AS MUCH AS IN ALL RICHES
by Hugh Farquhar

The Psalm placed in the Lectionary for next Sunday as an alternate Reading is Psalm 119:9-16.

I lock on verses 12-14: “I will delight in the way of your decrees as much as in all riches. I will meditate on your precepts and fix my eyes on your ways. I will delight in your statutes.”

Hebrew poetry – each line expressing an intention: “I will delight, I will meditate, I will delight.” In Hebrew the three nouns: decrees, precepts, and statutes rhyme in a way . . . they have similar sounding endings: edwoteka, piqqudaka, and huqqoteka. Hebrew poetry is different from English poetry, but that’s a topic for another time.

These three nouns all refer to the same thing: the Law, or Torah, as the Hebrews referred to it.

There is a perception, promulgated by some Christians, that the Torah was constricting and burdensome, to be obeyed with the same anxious attentiveness as an army recruit obeys his/her superior. Not so, at least not when this Psalm was written. The operative word in this Psalm is “delight.” Torah was regarded as bringing as much joy as an unexpected windfall of riches would do. In Psalm 19, Torah is extolled as more valuable than gold, the most valuable commodity in that culture, and sweeter than honey, the most sought-after delicacy in that culture.

The Hebrew word “Torah,” actually means “teaching.” It was accepted as the primary means of God’s self-disclosure, recording the origins of the unique covenant between God and a people. I think it helps us to understand why it was so cherished by the Psalmist if we think beyond the details that reflect ancient legalities and focus on the timeless principles of Torah.

Rachel Held Evans counsels us to do that in her book, “Slaying Giants, Walking on Water, and Loving the Bible Again.” In her words, “The Law taught the Israelites how to rest on the Sabbath, treat immigrants with compassion, and celebrate their deliverance through rituals and holidays. It called them to worship one God, denouncing all forms of idolatry, and to honour that God with a community characterized by order and neighbourliness. In an ancient world that often celebrated violent indulgence, the Law offered a sense of stability and moral purpose.”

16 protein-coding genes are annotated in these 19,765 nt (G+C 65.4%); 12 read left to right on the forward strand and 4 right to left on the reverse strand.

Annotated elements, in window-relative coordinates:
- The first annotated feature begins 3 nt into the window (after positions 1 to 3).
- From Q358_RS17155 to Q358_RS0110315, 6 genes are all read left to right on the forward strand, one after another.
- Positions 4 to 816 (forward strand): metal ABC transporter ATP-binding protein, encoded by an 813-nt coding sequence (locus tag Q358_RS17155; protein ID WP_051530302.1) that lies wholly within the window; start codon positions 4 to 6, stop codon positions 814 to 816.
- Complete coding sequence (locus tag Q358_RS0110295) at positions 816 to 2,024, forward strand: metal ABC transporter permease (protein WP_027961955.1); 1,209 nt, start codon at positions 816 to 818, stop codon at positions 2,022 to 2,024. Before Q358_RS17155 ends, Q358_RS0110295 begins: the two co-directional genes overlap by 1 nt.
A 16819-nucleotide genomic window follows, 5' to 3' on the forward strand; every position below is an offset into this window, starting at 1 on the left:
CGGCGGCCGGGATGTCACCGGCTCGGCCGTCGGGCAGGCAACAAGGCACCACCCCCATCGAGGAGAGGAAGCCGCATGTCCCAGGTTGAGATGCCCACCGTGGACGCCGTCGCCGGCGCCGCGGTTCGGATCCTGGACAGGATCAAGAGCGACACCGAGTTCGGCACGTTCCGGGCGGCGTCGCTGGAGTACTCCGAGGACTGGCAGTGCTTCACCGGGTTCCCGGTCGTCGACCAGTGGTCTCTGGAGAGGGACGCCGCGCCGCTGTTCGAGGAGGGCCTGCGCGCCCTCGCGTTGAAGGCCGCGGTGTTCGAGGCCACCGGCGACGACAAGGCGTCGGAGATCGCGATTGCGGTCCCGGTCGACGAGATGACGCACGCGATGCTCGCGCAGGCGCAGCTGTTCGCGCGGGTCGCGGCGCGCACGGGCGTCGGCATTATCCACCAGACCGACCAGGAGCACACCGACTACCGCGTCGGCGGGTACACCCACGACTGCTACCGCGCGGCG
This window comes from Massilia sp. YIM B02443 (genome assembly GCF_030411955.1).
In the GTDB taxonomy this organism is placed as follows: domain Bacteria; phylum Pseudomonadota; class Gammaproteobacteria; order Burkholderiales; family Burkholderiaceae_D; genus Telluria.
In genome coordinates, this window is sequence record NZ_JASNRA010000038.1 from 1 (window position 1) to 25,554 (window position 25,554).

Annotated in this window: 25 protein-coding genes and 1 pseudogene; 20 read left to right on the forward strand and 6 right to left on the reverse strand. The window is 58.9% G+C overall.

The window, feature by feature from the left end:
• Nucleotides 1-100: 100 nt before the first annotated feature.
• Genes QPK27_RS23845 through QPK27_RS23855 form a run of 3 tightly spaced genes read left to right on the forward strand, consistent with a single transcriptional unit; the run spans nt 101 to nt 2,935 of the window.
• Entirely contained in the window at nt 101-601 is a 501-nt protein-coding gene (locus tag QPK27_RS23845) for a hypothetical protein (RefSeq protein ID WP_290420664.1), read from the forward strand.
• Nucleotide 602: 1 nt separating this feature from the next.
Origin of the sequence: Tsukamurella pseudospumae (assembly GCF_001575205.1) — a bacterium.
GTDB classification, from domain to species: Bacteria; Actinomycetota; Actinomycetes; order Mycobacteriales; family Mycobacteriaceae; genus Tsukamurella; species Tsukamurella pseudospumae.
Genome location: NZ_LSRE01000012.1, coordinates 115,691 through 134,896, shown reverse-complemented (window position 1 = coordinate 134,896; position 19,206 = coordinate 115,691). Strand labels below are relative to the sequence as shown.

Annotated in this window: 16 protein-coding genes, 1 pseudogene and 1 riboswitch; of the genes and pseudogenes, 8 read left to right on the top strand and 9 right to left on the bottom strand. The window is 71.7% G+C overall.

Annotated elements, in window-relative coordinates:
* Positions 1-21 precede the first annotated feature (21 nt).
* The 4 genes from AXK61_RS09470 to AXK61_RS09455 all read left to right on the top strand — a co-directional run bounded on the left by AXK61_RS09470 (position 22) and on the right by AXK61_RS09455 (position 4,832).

The reading of the Torah was, and is, the central act of Jewish worship. Since sometime between the 12th and 14thCentury, the five books have been read systematically in order each week during the assembly within one year. The day of the last reading, the conclusion of Deuteronomy, is called “Simchat Torah” or “Rejoicing in the Torah.” This reading is immediately followed by a reading from the first chapter of Genesis to symbolize that God’s Word has no end.

“Simchat Torah” is an occasion of great rejoicing. In synagogues, scrolls containing the Scriptures are removed from their sacred location and paraded. Not only do they process with them, but they dance, sing, and weave around the synagogue seven times. On this day of celebration, children are given gifts of candy and fruit, and fed slices of apples dipped in honey.

Jews continue to delight in and meditate on Torah as did the Psalmist long ago.

We have much to learn from this, our spiritual heritage As Christians we speak of “the Word of God” in a broader sense. One of the most important things we do every Sunday is to open this library of books and read from it. All the gold in the world and all the world’s sensate pleasures cannot compare with the good news of God’s love and grace contained within it. We do well to delight in it, to cherish it, and to understand how central it is to our faith and life.

Hugh Farquhar is Minister Emeritus at St. Paulk’s United Church, Riverview, NB and teaches Biblical Studies for Atlantic School of Theology, Halifax, NS.

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